Unfairly Slimed: It's Time To Forgive Ghostbusters II

In the weeks leading up to June 16, 1989, I can only imagine how incessantly my seven-year-old self pestered my parents to go see Ghostbusters II. I spent years obsessed with the 1984 original, once watching it on repeat from the moment I woke up to the moment I got sent to bed, wearing my plastic proton pack and reciting all the lines, most importantly those of Bill Murray's Dr. Peter Venkman. (Granted, I didn't have the slightest clue why he asked Alice the librarian whether or not she was menstruating, but I did get that "Back off, man—I'm a scientist" was hilarious.)

After we finally saw the sequel on opening night, I remember saying that I loved it, though my parents had far more tepid reactions. Looking back, my pre-adolescent brain probably just couldn't process my dismay, especially given the fervency of my anticipation. As I got older, I came to agree with the popular opinion that Ghostbusters II was a terrible movie, one that forever crossed the comedic streams and killed the franchise. Even Murray himself condemned it: "The second one was disappointing," he noted in 2010, "because the special-effects guys took over. I had something like two scenes—and they're the only funny ones in the movie."

But how could it not be disappointing, following what's inarguably an all-time classic? Of course the sequel has its flaws, but after catching a random late-night showing on Comedy Central—and then watching it again, sober, on DVD—I found myself laughing constantly and realizing that Ghostbusters II is, in fact, a quality comedy on a smaller scale, relying on understated dialogue and a darker tone.

As far as sequels go, this one admittedly had that "let's get the band back together and rake in the money" feel, not to mention that "more fun to make than to watch" feel (think Ocean's 12). But there's still actual actor chemistry (and actual laughs) here, and things could've been worse: Consider the irredeemable celluloid cesspool that was Caddyshack 2, released just a year earlier. A better point of comparison might be the second Back to the Future or Die Hard flicks: If you can factor out its daunting legacy, it's a slightly-above-average film at worst.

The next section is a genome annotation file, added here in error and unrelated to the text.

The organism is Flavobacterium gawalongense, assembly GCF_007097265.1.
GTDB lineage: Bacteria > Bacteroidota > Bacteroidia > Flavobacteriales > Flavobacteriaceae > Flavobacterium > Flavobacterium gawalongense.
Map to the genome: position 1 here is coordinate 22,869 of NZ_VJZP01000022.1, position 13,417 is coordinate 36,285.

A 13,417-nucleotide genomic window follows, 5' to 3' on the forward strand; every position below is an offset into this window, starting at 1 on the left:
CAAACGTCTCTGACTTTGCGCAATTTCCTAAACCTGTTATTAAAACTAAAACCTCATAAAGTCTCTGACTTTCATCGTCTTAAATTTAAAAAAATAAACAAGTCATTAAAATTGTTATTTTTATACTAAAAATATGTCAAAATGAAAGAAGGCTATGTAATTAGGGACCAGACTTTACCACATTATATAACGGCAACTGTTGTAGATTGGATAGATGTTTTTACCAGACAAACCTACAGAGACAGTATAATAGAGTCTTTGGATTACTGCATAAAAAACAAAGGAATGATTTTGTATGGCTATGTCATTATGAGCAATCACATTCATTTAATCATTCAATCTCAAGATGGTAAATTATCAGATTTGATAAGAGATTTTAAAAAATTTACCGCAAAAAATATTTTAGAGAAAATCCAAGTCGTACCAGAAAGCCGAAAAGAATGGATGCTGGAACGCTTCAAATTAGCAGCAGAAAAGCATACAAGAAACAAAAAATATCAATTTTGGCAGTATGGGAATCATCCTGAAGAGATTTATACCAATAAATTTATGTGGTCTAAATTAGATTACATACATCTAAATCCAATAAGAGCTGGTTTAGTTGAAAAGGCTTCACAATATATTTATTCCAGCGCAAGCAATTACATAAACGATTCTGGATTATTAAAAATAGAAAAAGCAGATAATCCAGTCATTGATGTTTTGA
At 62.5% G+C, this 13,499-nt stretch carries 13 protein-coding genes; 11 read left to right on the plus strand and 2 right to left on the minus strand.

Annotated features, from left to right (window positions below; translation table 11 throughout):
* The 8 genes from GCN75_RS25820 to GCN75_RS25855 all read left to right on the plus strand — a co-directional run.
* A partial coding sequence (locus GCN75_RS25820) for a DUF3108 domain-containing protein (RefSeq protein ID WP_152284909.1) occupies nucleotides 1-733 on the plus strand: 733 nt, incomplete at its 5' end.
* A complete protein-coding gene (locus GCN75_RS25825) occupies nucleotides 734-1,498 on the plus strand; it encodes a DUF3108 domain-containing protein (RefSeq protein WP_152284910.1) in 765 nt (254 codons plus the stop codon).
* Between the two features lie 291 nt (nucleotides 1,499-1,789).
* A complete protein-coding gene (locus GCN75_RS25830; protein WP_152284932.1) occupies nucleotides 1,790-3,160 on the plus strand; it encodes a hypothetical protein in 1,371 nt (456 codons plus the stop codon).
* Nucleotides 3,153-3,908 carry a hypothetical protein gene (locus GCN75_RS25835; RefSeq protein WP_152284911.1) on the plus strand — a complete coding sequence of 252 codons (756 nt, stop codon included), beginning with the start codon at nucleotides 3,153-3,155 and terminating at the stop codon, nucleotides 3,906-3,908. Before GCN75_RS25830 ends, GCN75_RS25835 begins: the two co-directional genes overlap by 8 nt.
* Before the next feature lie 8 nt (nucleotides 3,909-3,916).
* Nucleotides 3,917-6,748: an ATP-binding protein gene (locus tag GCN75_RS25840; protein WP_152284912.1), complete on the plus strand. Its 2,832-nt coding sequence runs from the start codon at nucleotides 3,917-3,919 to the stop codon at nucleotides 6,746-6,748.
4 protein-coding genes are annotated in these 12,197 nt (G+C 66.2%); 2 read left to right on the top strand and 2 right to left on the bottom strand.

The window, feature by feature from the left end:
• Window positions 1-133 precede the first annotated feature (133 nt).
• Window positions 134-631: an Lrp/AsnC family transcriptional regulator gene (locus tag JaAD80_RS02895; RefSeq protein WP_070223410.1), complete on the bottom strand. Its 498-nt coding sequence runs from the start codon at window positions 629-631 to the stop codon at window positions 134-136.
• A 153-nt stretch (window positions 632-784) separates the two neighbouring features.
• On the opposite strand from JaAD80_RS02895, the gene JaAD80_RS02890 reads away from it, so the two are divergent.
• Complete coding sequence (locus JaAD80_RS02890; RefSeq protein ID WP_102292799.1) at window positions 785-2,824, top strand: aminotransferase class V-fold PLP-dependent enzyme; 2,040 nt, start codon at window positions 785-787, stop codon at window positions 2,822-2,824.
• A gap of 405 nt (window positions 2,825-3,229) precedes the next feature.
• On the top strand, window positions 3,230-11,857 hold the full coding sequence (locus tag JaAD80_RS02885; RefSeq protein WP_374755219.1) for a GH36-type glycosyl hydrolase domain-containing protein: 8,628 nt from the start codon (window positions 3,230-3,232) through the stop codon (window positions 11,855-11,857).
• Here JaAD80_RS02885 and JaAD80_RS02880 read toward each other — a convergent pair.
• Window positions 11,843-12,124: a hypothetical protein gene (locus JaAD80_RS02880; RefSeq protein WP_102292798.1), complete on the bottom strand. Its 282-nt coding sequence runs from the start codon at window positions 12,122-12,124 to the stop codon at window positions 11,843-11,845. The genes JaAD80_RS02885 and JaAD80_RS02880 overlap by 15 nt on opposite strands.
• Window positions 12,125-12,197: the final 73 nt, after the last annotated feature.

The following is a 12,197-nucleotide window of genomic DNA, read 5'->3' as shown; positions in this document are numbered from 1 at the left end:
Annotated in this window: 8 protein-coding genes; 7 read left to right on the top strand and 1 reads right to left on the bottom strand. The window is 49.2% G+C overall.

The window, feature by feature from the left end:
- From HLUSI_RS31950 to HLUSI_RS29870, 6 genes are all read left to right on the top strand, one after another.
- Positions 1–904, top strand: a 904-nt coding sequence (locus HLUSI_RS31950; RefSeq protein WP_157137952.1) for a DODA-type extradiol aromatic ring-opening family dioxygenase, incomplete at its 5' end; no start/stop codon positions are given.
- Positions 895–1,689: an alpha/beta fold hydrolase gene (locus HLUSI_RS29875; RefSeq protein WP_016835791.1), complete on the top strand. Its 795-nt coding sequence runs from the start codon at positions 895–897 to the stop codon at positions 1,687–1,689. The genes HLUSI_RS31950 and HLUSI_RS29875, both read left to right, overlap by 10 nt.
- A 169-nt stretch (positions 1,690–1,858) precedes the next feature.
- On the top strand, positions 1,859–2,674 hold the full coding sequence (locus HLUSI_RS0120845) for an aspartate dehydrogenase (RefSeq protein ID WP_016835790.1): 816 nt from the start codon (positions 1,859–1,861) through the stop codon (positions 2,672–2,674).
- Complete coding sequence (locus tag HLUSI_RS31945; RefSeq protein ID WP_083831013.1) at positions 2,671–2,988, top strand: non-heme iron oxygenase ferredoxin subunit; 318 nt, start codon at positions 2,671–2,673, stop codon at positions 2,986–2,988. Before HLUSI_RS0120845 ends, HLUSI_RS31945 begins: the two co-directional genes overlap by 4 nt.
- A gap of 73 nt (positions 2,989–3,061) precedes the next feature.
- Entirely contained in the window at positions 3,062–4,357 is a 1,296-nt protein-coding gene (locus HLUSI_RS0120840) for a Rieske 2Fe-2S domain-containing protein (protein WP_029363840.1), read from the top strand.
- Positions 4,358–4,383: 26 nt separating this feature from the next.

To recap the basic plot, the Ghostbusters are disgraced, sued (for all the destruction they caused five years earlier), and hit with a restraining order that prevents them from investigating the paranormal. Ray (Dan Ackroyd) and Winston (Ernie Hudson) are reduced to appearing at snotty kids' birthday parties, while the fraud Venkman is hosting a TV show called The World of the Psychic, interviewing a woman who claims she was abducted by an alien at the Paramus Holiday Inn bar. (On the next episode? "Hairless cats—weird.") They get back together when Sigourney Weaver's Dana Barrett runs afoul of Vigo the Carpathian, a 16th-century tyrant/wizard who's using New York City's negative energy to propel his resurrection, which also involves possessing Dana's infant son, Oscar.